Do users have difficulty making a decision? Do they get stuck at one place in the user journey? What information are they missing to make the right call? Intelligent systems can predict or quantify information that humans would have trouble identifying by themselves.
On Google Maps, users would get a few different route suggestions with an estimated time of travel. However, this time was static to the route and wouldn’t consider rush hour or a recent accident. Google addressed this by recording traffic patterns and training a model that predicts how this traffic will change throughout your trip. It frees users from having to think about how conditions are going to change once they decide on a route.
At Globality, where I work, we provide a marketplace where business users can purchase high value services in marketing, consulting, legal, IT, and HR. This is typically the role of a procurement organization and users often get stuck when trying to make a decision between multiple vendors. The platform helps them make an evaluation between these companies by showcasing relevant past work experience, reviews of their colleagues, etc. The system’s point of view leads to much higher conversion in the decision-making journey.
These approaches propel a user forward in their journey towards the right answer for them.
Define the model contract
All machine learning can be thought of as a function, like the f(x)=y from high school algebra. You have some input and you expect some output. This mirrors the functions that are used in broader programming and computer science; except instead of an engineer filling out the function behavior it’s an optimization algorithm. This is known as the model — and the relationship between the input data and the output predictions form the model contract.
When doing the product work to scope an ML feature you need to be incredibly clear about what the expected input and output should look like. This dictates everything downstream: how to collect the data, how to do the data modeling, and how to benchmark success.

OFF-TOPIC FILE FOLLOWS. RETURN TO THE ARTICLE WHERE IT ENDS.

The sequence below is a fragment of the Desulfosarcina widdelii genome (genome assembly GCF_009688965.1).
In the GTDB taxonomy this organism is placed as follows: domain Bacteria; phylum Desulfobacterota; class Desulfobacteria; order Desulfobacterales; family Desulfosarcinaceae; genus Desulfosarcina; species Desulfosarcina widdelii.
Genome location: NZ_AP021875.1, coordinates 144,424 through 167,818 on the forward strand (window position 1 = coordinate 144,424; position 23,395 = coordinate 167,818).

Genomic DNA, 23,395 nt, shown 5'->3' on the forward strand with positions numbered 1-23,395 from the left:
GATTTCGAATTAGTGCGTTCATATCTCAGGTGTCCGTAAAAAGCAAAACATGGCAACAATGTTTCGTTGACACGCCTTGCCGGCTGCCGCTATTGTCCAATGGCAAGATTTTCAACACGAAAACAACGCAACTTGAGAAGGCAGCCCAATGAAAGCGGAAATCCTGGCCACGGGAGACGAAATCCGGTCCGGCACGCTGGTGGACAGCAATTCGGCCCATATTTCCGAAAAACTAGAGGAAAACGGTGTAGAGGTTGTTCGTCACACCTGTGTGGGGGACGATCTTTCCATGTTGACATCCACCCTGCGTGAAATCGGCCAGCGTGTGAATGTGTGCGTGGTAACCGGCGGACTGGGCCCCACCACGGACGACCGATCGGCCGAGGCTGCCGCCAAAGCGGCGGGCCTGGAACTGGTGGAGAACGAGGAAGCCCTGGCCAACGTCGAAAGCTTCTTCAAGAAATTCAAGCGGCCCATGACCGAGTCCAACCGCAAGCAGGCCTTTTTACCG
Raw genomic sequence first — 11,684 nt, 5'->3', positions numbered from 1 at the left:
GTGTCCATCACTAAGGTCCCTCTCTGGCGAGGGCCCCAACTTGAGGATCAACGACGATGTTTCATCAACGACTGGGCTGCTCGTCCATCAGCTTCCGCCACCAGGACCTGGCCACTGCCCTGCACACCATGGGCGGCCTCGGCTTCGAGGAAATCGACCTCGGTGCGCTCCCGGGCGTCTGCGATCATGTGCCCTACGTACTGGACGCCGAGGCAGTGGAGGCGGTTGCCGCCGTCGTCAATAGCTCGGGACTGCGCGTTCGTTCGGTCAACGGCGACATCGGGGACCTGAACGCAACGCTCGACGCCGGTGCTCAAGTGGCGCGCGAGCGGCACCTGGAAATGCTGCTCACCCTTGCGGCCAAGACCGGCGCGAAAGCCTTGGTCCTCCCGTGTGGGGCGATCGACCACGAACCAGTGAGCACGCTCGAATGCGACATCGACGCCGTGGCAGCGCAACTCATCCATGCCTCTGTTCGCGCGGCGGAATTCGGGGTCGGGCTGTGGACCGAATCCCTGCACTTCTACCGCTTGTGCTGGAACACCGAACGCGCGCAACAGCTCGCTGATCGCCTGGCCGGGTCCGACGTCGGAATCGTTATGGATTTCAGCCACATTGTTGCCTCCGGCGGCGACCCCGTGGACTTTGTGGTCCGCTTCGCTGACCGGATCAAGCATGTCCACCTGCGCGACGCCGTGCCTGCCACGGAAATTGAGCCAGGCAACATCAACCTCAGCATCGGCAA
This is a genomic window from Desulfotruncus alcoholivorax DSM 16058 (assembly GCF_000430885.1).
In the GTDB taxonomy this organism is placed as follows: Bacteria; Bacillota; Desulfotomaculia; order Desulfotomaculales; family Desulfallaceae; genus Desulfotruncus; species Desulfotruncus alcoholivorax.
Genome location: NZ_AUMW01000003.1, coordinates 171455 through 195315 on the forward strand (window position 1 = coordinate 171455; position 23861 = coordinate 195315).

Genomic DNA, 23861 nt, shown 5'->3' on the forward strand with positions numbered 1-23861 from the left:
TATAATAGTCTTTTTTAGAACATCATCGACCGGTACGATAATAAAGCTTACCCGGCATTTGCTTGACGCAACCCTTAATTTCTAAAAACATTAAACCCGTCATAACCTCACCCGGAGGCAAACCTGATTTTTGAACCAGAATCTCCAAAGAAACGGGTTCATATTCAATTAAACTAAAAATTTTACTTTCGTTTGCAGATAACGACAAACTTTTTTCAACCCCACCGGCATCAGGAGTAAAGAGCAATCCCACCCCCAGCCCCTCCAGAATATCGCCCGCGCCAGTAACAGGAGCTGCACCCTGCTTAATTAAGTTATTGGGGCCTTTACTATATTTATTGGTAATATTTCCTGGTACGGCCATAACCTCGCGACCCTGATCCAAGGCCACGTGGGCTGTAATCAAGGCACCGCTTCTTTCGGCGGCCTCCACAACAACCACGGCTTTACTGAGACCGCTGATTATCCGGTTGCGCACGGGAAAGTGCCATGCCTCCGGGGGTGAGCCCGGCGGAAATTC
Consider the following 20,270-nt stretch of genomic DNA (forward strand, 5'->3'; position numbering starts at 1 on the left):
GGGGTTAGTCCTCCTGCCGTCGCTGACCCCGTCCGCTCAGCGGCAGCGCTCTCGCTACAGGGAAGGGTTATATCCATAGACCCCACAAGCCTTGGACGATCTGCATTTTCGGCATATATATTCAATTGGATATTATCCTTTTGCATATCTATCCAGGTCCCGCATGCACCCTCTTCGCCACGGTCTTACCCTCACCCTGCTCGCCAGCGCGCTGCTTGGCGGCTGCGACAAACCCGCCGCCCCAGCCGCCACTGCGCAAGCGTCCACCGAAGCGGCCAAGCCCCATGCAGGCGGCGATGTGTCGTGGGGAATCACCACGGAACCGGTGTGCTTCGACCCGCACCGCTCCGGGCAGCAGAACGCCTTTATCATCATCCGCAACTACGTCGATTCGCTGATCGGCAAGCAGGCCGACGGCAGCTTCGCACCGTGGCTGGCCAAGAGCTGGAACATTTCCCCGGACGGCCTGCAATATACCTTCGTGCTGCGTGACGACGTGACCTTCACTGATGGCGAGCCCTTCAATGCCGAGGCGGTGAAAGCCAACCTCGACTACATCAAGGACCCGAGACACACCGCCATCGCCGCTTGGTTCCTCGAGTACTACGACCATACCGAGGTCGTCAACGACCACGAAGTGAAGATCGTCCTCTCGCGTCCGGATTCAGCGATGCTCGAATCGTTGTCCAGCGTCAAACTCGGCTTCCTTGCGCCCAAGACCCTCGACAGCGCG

Are you going to accept text as input and predict sentiment? Pictures of an ultrasound report and report on whether there’s a tumor? Accept user profiles and estimate what products they’re going to buy? My barometer for a good model contract is whether a human can reach a good conclusion given the same input. Machine learning isn’t magic and trained humans are typically great pattern recognizers. We can read a passage and understand sentiment; a radiologist can read exams and build a report; I can read a user bio alongside their past purchases and predict the additional products they’ll buy.
Note that this contract does not include the algorithm that will actually solve the problem. That’s a good thing. The algorithm choice — whether unsupervised, supervised, or reinforcement learning — can be thought of as an implementation detail. Your machine learning partner will figure this out through the course of research.
Think about how humans do it, then break the contract down even further
Machine learning should only be used where you can clearly define the input and output contract of a system, but you can’t articulate how a machine can do that same thing.
Let’s take self driving cars as an example. When I’m driving my own car, I scan the road. I then tilt the wheel, push the gas, or tap the brake. Once you’ve been driving for a few months or years, it’s intuitive.
If we use that same framing as a machine learning contract: we get the scenery as input, and we output commands to the car’s steering controls. The machine learning model figures out how to do everything in-between.
That’s fine in theory but it suffers from a few problems in practice. Namely, how do we assess the performance of the system? It could work well on highways but not on city streets. It could work well in San Francisco but fail in Austin. I might decide to merge left while my passenger would have decided to merge right. It could overly torque the wheel in a certain situation, and under torque it in the rest. It’s impossible to say what the model is doing behind the curtain and therefore impossible to feel comfortable that it will correctly translate the complexity of the world into commands to the wheel.
Where possible, you should break down your problem to be more granular by thinking about how a human actually solves the problem. What do we actually do when we’re driving?
- Determine obstructions in our view, either in the road or cars that are traveling alongside us. Apply the accelerator and brake depending on the distance to cars in front of us.
- Look at the road for lane markers, either white or yellow. Stay within our lane by controlling the wheel and following the curve of the road. The color and thickness of the lines represent different allowable passing manuvers.